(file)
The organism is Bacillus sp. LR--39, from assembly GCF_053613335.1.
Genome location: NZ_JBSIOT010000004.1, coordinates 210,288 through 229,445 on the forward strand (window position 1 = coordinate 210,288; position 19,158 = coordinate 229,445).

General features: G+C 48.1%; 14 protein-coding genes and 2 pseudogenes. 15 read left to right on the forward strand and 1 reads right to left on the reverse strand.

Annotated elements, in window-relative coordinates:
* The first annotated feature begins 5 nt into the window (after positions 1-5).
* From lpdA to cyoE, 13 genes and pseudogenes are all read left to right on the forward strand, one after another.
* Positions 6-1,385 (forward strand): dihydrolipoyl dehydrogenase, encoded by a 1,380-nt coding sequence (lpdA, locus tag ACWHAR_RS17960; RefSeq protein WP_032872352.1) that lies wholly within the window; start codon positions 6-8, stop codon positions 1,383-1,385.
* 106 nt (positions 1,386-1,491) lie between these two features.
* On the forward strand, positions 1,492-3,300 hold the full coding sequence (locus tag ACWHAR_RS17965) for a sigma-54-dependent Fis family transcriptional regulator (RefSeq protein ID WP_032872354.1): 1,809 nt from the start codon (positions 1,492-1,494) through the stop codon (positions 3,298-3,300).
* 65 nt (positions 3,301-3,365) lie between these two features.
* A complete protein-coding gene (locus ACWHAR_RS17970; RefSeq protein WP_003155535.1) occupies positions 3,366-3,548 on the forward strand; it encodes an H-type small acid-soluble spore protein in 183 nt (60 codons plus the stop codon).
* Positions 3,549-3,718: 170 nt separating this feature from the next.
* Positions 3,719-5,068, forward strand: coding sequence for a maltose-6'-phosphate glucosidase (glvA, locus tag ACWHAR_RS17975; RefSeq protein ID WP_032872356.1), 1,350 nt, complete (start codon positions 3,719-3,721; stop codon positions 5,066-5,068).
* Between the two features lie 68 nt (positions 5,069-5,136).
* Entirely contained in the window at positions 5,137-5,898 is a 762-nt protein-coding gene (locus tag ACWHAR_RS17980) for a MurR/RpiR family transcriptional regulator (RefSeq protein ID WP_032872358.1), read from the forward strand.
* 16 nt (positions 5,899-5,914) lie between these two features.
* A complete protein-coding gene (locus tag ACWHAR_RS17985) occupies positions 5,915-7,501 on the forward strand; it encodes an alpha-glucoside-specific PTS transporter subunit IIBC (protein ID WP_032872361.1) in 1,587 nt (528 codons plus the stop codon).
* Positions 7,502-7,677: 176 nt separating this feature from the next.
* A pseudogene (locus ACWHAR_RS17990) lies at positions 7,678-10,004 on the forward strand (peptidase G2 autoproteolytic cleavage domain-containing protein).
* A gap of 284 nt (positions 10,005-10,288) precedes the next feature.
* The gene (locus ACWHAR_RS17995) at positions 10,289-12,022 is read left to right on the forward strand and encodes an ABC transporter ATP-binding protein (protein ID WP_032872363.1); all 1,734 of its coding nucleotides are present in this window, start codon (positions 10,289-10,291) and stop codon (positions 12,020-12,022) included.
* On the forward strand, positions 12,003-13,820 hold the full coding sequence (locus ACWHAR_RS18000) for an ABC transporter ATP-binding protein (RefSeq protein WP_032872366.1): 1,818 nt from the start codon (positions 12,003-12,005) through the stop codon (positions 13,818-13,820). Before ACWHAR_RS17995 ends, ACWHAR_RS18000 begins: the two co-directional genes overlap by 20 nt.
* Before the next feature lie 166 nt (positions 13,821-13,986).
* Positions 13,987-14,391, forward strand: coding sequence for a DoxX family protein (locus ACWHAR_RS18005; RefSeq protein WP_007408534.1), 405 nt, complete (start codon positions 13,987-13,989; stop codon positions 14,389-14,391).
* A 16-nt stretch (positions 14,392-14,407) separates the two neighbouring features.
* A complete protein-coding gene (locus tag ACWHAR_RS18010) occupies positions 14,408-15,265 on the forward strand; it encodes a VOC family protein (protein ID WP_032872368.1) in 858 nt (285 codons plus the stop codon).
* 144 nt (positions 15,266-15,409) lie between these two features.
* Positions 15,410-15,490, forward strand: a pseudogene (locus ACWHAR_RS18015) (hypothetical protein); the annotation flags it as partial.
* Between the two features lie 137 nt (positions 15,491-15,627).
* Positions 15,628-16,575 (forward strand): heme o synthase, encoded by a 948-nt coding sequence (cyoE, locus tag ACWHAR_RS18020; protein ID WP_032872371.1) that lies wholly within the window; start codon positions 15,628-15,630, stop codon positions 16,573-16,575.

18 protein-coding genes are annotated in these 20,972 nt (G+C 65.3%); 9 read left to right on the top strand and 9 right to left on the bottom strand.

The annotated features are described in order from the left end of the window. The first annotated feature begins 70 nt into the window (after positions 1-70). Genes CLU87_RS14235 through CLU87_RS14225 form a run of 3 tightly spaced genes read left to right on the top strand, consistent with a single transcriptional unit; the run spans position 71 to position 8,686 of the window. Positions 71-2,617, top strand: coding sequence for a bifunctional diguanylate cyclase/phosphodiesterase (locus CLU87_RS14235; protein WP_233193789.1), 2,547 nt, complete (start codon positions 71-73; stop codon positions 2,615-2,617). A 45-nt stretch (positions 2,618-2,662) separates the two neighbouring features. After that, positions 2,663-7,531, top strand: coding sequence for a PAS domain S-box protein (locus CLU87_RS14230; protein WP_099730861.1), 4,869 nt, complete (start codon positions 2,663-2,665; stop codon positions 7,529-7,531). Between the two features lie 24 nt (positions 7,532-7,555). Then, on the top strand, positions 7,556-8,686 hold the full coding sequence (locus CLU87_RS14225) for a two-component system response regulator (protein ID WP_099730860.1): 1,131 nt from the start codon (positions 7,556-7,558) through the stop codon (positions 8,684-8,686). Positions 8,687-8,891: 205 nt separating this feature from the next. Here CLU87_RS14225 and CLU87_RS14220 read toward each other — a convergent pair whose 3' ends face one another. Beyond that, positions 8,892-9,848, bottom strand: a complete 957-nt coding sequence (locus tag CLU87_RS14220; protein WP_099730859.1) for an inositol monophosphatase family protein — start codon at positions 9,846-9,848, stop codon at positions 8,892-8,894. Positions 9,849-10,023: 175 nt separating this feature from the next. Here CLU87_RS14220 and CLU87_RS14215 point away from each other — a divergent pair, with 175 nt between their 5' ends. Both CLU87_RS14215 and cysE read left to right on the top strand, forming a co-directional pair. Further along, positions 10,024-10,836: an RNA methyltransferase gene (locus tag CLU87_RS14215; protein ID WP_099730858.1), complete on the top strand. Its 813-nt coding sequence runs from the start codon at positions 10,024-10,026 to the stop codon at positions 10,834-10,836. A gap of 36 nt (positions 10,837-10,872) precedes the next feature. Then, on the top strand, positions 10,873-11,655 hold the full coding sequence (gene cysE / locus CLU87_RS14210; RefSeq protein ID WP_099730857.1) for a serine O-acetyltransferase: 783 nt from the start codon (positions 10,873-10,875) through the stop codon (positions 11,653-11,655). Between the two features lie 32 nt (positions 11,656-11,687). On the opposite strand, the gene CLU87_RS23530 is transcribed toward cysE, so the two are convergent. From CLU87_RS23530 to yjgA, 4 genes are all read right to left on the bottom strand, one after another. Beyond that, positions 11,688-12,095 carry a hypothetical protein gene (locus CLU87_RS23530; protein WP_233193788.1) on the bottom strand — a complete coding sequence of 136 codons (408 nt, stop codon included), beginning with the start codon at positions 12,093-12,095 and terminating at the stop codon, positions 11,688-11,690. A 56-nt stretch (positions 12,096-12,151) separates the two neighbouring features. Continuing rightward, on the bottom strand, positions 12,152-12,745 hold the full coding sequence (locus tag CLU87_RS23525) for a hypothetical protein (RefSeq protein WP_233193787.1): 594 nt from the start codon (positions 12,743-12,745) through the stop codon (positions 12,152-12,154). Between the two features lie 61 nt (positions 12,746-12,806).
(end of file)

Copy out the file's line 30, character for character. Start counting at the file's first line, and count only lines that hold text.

* Positions 15,628-16,575 (forward strand): heme o synthase, encoded by a 948-nt coding sequence (cyoE, locus tag ACWHAR_RS18020; protein ID WP_032872371.1) that lies wholly within the window; start codon positions 15,628-15,630, stop codon positions 16,573-16,575.